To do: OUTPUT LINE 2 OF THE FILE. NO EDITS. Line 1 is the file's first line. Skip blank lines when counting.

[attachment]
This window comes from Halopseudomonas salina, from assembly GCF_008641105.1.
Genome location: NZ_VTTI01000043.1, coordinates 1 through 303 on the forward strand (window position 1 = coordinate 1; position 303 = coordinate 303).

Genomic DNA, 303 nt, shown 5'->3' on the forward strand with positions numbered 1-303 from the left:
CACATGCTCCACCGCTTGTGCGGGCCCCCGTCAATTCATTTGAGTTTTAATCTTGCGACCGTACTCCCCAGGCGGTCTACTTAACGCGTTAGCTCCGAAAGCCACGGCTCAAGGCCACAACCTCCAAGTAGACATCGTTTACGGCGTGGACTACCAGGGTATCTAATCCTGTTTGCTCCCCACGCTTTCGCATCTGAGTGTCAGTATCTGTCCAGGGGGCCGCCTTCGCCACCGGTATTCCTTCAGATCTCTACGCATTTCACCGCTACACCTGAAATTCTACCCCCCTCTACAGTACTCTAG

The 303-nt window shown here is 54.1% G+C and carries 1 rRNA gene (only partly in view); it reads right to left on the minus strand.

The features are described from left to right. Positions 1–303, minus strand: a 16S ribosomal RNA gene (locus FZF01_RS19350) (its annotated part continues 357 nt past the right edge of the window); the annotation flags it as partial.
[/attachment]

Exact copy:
Genome location: NZ_VTTI01000043.1, coordinates 1 through 303 on the forward strand (window position 1 = coordinate 1; position 303 = coordinate 303).